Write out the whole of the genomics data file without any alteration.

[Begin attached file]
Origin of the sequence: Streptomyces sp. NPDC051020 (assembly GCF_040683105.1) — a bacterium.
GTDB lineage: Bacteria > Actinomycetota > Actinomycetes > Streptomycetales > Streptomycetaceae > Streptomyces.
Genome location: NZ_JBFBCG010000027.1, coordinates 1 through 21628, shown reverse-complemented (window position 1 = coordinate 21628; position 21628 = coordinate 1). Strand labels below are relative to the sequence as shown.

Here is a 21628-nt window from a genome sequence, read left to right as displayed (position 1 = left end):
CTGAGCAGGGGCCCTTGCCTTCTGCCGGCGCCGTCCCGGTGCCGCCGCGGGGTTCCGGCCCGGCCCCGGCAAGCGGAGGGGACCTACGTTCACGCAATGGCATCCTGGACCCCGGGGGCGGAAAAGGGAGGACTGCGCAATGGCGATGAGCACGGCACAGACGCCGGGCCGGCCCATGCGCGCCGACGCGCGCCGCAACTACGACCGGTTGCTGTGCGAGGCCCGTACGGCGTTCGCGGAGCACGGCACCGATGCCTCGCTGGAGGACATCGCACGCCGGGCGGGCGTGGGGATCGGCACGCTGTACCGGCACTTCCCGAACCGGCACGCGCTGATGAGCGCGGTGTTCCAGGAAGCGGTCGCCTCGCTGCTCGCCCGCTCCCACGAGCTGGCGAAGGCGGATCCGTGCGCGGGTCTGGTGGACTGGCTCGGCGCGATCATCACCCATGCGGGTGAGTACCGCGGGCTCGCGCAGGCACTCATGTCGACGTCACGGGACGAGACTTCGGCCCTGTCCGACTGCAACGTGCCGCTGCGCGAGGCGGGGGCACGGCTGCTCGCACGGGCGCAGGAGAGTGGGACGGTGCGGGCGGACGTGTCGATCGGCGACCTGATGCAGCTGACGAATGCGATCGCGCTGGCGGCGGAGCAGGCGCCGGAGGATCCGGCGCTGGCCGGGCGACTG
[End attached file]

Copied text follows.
Origin of the sequence: Streptomyces sp. NPDC051020 (assembly GCF_040683105.1) — a bacterium.
GTDB lineage: Bacteria > Actinomycetota > Actinomycetes > Streptomycetales > Streptomycetaceae > Streptomyces.
Genome location: NZ_JBFBCG010000027.1, coordinates 1 through 21628, shown reverse-complemented (window position 1 = coordinate 21628; position 21628 = coordinate 1). Strand labels below are relative to the sequence as shown.

Here is a 21628-nt window from a genome sequence, read left to right as displayed (position 1 = left end):
CTGAGCAGGGGCCCTTGCCTTCTGCCGGCGCCGTCCCGGTGCCGCCGCGGGGTTCCGGCCCGGCCCCGGCAAGCGGAGGGGACCTACGTTCACGCAATGGCATCCTGGACCCCGGGGGCGGAAAAGGGAGGACTGCGCAATGGCGATGAGCACGGCACAGACGCCGGGCCGGCCCATGCGCGCCGACGCGCGCCGCAACTACGACCGGTTGCTGTGCGAGGCCCGTACGGCGTTCGCGGAGCACGGCACCGATGCCTCGCTGGAGGACATCGCACGCCGGGCGGGCGTGGGGATCGGCACGCTGTACCGGCACTTCCCGAACCGGCACGCGCTGATGAGCGCGGTGTTCCAGGAAGCGGTCGCCTCGCTGCTCGCCCGCTCCCACGAGCTGGCGAAGGCGGATCCGTGCGCGGGTCTGGTGGACTGGCTCGGCGCGATCATCACCCATGCGGGTGAGTACCGCGGGCTCGCGCAGGCACTCATGTCGACGTCACGGGACGAGACTTCGGCCCTGTCCGACTGCAACGTGCCGCTGCGCGAGGCGGGGGCACGGCTGCTCGCACGGGCGCAGGAGAGTGGGACGGTGCGGGCGGACGTGTCGATCGGCGACCTGATGCAGCTGACGAATGCGATCGCGCTGGCGGCGGAGCAGGCGCCGGAGGATCCGGCGCTGGCCGGGCGACTG